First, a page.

Can I have your attention, please! A comprehensive approach to ADHD

By Wyler Hecht, ND., L.Ac.

Attention Deficit Hyperactivity Disorder (ADHD). It’s a common childhood diagnosis that comes with a hotbed of controversy. For the parents of children who suffer with ADHD, the suggestion that the diagnosis is not a real one or that it’s a result of permissive parenting is justifiably maddening. Few teachers and clinicians doubt the validity of the disorder but many argue that it is over-diagnosed.

Dr. Keith Conners, a psychologist and professor emeritus at Duke University spent decades leading the fight to legitimize the diagnosis of ADHD, but now he believes that clinicians are too quick to make the diagnosis. Slightly greater than 10% of all American children between the ages of 5 and 17 have been diagnosed with ADHD. That number represents a 42% increase since 2003. Conners said of the increasing rate of diagnosis, “It is a concoction to justify the giving out of medication at unprecedented and unjustifiable levels.” Indeed, sales of ADHD medications have more than quadrupled in the past decade.

Many kids diagnosed with ADHD truly need prescription drugs, but medication alone is a short-sighted treatment plan. Stimulant medications such as Ritalin and Adderall offer temporary gains, but they are not without side effects and do little to improve a child’s long term academic or social success. Moreover, if it is true that we are over diagnosing ADHD, many children would be better off with a drug-free comprehensive plan to mitigate their inattentiveness and fidgety nature.

If you have a child who has been diagnosed with ADHD, whether (s)he is on medication or not, consider the following therapies for a comprehensive treatment plan.

Limit your child’s screen time. According to a study published in 2004, for every hour in a day that your preschooler watches television, his or her risk of developing symptoms associated with ADHD by age 7 increases by 10 percent. In similar research, the association of screen time and attention problems were similar across screen types (TV, video games, etc.) and affected not only children, but teens and young adults as well. While your child may hyper-focus on the screen at home, the result may be attention fatigue in the classroom.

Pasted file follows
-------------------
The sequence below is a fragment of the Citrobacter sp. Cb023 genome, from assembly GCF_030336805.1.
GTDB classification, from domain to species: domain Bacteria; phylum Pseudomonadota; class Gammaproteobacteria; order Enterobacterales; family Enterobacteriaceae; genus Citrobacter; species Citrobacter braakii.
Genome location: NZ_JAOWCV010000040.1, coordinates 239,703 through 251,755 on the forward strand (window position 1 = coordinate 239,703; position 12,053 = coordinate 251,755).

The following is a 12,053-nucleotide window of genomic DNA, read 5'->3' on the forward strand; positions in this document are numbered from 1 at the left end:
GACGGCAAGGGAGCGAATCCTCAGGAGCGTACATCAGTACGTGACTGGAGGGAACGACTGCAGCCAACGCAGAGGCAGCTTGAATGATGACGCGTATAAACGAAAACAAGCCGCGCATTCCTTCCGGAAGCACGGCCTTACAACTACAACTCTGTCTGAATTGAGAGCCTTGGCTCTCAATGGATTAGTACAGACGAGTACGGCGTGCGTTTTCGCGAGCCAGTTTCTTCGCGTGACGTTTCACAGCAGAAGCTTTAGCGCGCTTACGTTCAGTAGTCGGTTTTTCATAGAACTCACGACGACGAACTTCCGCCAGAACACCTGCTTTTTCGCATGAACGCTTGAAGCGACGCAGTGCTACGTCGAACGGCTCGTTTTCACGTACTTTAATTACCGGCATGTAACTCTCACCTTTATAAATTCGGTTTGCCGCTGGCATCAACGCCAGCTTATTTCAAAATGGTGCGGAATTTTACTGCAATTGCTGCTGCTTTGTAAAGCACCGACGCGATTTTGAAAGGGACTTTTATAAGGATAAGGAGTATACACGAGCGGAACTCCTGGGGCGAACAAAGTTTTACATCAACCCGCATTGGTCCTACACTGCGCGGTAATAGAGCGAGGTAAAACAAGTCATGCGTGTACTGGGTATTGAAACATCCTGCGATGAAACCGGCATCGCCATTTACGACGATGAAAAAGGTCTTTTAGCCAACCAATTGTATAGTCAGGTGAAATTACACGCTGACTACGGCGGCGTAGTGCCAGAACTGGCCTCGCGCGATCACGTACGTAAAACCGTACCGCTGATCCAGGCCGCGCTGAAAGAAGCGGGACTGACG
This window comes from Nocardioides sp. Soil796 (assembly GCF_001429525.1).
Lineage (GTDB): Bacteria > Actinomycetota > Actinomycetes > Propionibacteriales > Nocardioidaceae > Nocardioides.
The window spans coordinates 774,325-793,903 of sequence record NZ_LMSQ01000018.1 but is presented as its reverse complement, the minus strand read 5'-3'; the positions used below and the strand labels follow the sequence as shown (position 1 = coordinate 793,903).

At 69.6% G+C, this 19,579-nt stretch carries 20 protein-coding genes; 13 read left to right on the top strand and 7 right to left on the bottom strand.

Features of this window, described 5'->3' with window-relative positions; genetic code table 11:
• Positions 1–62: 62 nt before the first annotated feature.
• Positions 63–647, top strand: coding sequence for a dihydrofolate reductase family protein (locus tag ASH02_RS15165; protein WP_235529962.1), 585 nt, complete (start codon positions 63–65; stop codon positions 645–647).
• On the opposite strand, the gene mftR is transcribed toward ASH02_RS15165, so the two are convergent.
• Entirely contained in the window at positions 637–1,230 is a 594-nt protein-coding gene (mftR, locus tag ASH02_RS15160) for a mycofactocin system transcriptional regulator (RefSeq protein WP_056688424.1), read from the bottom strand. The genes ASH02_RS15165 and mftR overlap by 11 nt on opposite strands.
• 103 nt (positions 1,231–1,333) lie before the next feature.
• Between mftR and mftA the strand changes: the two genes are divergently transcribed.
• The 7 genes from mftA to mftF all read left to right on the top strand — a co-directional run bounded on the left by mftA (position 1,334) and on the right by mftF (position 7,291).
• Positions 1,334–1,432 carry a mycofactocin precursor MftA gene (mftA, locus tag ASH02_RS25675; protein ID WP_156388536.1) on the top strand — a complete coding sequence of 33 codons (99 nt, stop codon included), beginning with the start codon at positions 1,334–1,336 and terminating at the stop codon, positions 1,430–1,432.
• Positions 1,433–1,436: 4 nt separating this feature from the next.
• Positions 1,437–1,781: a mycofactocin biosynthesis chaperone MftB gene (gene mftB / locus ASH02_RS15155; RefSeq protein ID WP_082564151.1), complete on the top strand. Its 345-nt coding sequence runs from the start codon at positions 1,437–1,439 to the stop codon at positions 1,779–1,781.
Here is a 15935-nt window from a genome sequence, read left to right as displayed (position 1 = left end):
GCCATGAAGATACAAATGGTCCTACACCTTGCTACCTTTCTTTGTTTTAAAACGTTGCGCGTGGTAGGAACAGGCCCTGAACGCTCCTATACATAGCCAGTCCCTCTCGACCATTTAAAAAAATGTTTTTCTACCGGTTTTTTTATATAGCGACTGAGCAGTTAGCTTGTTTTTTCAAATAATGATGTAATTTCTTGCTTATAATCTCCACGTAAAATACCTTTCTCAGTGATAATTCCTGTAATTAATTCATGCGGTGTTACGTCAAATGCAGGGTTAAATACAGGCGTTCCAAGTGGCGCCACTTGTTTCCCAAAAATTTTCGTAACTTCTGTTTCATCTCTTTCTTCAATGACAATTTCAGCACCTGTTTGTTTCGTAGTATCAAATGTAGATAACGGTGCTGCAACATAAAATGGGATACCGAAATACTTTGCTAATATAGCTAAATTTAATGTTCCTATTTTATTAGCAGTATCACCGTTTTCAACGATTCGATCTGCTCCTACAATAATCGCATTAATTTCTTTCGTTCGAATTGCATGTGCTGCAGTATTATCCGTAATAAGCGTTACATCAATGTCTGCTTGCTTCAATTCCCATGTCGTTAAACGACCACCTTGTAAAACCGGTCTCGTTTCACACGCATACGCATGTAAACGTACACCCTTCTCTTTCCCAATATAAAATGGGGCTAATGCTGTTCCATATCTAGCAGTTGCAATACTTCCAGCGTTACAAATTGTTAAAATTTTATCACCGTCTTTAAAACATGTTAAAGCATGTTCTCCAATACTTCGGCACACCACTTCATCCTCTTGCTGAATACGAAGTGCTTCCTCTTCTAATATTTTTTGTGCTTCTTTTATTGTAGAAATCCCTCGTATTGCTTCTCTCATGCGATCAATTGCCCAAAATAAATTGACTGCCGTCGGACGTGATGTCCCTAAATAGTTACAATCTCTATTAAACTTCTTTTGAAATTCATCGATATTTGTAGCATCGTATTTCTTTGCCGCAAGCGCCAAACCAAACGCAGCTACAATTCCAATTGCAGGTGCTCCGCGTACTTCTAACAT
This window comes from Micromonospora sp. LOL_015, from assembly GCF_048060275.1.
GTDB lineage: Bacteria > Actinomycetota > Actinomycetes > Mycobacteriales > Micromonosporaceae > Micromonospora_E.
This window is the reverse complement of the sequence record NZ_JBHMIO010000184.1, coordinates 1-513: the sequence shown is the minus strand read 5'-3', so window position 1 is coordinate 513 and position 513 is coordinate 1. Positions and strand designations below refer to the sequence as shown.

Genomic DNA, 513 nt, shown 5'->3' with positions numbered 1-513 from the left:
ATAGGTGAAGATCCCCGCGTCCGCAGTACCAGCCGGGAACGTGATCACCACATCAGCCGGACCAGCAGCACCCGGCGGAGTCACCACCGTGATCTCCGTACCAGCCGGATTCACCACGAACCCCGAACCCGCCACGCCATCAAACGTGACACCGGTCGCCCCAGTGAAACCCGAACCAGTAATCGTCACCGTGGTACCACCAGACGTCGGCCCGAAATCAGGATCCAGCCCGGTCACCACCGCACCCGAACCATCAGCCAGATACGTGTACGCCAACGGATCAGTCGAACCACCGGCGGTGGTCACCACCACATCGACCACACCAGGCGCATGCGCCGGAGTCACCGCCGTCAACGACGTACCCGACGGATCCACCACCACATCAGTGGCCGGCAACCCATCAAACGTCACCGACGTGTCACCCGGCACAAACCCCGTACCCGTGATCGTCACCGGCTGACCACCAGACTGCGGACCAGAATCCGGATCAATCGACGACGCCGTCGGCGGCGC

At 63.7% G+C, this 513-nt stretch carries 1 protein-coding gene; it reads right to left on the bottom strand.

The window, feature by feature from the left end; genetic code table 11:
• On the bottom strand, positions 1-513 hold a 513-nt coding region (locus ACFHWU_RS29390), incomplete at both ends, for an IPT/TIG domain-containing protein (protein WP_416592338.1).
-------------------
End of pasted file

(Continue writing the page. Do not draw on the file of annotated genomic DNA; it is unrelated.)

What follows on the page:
Get outside! In a recent study involving 400 children diagnosed with ADHD, increased activity time in natural, green outdoor settings was associated with a decrease in symptoms. In a smaller study, simply walking in a green park enhanced classroom attention in the ADHD population. Overall, the research indicates that after-school and weekend activities that expose children to nature may be widely effective in mitigating attention deficit symptoms.

Provide a protein-rich breakfast. Waffles and sugary cereals (simple carbohydrates) cause a rapid surge in blood glucose and what goes up must come down. By mid-morning a reactive low blood sugar may be making it nearly impossible for your child to focus on school work. Better food choices can supply the brain with a slow and steady release of glucose. Consider a breakfast of apple slices with peanut butter, a fruit smoothie with protein powder or eggs and toast.

The “therapies” listed above are free of side effects and in fact offer side benefits for the physical, mental and emotional health of any child. They can be particularly useful for the child diagnosed with ADHD.

 

Wyler Hecht

Dr. Hecht received her doctorate in naturopathic medicine and a master’s level degree in acupuncture from Southwest College of Naturopathic Medicine in Tempe, Az. In 2004 she opened Oconee Natural Healthcare in Watkinsville, Ga. She practices naturopathic family medicine and traditional acupuncture and often combines the two for a comprehensive approach to wellness. www.oconeenaturalhealthcare.com.

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